Over the past 10 years working in financial services, creating financial freedom or the ability to retire as early as possible is a common goal I hear. In fact, there is a whole movement around this goal called the FIRE movement: Financial Independence Retire Early. However, I think many people involved in this movement have the wrong mindset. They are skimping on enjoying many things in life today with the aim of retiring at the earliest possible age and never having to work again.
It doesn’t matter the age at which “retirement” comes, people still have a very hard time shifting from a saving to a spending mentality if they have been skimping every penny along the way. Once you develop that muscle memory, it’s hard to change. This is why I believe many in the FIRE movement will fail. In fact, research from the National Institute of Health shows the prevalence of depression among retirees is substantially higher than that over the overall adult population. Research also shows that most retirees never spend down their entire nest egg, and the higher the net worth at retirement, the less likely they are to actually spend down the money. As they say, the proof is in the pudding (or the spending in this case).
A Different View of the fire movement
My view of the FIRE movement is a little different.
I call it Financial Independence Rest Easy. My version of this is based more off of the economic theory of consumption smoothing – trying to maintain a more consistent lifestyle through the different phases of life with a healthy balance between spending and saving over time. My aim is to work as long as possible doing what I enjoy, and strike a better rhythm between work and other important areas of my life. Hopefully this allows me to avoid burnout, and continue my work well past traditional “retirement” age.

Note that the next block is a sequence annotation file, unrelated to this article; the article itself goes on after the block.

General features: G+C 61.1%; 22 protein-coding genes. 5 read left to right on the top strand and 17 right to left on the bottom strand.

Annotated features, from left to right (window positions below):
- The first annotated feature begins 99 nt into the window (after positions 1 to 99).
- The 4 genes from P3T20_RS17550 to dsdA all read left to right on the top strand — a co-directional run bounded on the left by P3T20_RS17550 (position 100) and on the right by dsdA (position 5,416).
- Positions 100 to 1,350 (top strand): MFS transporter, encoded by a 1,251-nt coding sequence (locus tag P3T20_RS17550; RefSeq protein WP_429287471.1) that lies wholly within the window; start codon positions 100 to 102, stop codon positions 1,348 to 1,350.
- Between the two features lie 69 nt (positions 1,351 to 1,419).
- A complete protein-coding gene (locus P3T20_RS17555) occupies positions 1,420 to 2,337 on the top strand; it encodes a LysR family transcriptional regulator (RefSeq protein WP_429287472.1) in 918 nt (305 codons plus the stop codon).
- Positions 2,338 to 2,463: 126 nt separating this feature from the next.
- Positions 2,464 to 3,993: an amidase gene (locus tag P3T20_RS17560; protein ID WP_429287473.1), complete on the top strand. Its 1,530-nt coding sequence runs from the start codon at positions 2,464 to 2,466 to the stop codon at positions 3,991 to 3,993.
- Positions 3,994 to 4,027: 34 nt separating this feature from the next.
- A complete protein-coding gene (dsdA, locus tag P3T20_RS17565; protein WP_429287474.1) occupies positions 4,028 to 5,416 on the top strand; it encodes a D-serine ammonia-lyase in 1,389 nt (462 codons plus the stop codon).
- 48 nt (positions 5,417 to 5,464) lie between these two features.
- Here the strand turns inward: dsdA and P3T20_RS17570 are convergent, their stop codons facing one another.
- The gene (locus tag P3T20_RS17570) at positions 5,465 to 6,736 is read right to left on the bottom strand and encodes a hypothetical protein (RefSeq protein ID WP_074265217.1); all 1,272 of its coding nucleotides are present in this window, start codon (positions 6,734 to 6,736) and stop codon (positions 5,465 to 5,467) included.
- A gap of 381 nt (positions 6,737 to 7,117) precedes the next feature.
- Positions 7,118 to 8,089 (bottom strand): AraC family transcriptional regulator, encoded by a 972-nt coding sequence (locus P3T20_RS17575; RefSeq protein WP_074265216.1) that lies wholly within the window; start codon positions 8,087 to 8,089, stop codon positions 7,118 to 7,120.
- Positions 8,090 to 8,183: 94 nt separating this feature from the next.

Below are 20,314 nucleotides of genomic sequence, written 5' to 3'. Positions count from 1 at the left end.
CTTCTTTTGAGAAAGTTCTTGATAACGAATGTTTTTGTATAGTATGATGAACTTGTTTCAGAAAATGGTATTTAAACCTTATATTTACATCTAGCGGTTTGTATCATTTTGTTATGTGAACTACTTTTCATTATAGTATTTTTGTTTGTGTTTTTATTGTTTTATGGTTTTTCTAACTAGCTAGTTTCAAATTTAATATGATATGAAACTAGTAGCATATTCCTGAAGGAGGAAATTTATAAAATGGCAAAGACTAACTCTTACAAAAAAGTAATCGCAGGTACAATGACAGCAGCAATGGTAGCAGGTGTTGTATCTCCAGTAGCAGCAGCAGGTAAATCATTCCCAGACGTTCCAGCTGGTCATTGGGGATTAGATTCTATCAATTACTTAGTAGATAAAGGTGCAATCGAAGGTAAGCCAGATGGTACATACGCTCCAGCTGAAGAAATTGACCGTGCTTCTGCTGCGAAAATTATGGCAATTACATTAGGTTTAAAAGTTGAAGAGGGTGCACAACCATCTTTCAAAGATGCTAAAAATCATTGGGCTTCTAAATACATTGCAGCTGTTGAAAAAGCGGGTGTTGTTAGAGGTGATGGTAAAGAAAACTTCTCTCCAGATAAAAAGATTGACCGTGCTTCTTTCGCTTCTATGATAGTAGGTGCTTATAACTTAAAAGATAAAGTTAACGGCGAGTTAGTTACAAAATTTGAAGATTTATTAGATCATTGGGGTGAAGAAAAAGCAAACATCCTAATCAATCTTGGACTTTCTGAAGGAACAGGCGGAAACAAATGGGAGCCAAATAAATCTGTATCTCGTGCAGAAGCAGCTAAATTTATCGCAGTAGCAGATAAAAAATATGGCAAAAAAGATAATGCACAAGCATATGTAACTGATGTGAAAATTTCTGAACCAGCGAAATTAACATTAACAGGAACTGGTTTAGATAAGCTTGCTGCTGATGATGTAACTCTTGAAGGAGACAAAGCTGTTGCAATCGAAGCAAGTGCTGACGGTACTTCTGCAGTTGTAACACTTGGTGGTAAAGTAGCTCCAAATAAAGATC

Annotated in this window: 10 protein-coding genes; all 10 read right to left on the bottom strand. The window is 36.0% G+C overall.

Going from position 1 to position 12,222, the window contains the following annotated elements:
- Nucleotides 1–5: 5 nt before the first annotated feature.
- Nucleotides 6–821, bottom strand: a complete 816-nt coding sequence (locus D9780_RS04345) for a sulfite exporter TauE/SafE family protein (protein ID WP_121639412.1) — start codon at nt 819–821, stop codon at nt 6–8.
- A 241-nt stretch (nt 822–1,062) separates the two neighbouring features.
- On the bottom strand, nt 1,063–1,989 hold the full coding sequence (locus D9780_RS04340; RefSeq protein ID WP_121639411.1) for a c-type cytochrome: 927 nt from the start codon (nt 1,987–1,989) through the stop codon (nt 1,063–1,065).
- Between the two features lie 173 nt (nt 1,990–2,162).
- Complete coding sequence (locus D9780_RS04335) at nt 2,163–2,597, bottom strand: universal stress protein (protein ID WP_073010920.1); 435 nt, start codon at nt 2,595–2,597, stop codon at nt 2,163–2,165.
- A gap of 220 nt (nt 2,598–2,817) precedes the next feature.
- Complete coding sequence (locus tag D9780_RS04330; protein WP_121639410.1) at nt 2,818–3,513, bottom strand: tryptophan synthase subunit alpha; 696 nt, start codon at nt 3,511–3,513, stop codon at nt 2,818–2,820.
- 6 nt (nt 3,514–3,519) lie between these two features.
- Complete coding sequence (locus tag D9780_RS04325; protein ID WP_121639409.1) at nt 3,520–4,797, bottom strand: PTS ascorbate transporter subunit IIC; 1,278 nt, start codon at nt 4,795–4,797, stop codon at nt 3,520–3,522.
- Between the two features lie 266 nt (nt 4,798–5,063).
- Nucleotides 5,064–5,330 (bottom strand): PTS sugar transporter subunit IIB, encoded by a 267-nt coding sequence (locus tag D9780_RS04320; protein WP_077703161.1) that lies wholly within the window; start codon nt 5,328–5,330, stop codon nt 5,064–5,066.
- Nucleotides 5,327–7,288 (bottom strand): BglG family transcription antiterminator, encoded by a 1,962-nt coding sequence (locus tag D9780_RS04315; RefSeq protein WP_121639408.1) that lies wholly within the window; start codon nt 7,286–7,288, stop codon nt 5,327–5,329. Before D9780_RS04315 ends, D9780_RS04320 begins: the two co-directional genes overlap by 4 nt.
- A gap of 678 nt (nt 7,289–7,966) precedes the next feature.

Whether your goal is to fully retire someday or just rest easy as you pursue work you enjoy, it is still important to build flexibility into your finances because financial goals often shift over time, voluntarily or involuntarily.
Many are already investing through a 401k, which is great for traditional retirement, or saving through a bank account, which works well to cover short term emergencies, but most are missing the in between layer.
Creating Financial Flexibility
So, what is the most common piece of the investing puzzle I see missing from people who want to build financial flexibility into their plans?
Consistent investing into a taxable brokerage account. I think people avoid the taxable brokerage account for a few reasons:
- It sounds boring
- Taxable brokerage account is anything but a sexy name. Perhaps reframing it as your Financial Freedom Account or Financial Flexibility Account will draw you in more.
- People think the stock market is too risky
- Many people have been burned by speculating in brokerage accounts rather than sticking to a consistent long term investing plan. Recent quarterly data by Robinhood shows they are down about $10 million monthly active accounts since their peak in 2021. This shows that many who dabbling in the meme stock craze in 2021, weren’t truly in it for the long haul.
- They don’t automate or budget for it
- Research shows that over 90% of employees stick with a 401k plan if they are automatically enrolled in it. Consider making a line item in your budget for a taxable brokerage account and have it automatically deducted from your checking/savings account before you consider it part of your monthly income to spend. You don’t need to sacrifice everything, but it needs to become part of your plan.
The Advantages of a Taxable Brokerage Account
If you’ve decided to take the leap to begin investing in a brokerage account, here are five ways this underappreciated and underutilized account may help you create more flexibility in your financial plan.
- 0% Capital Gains Rate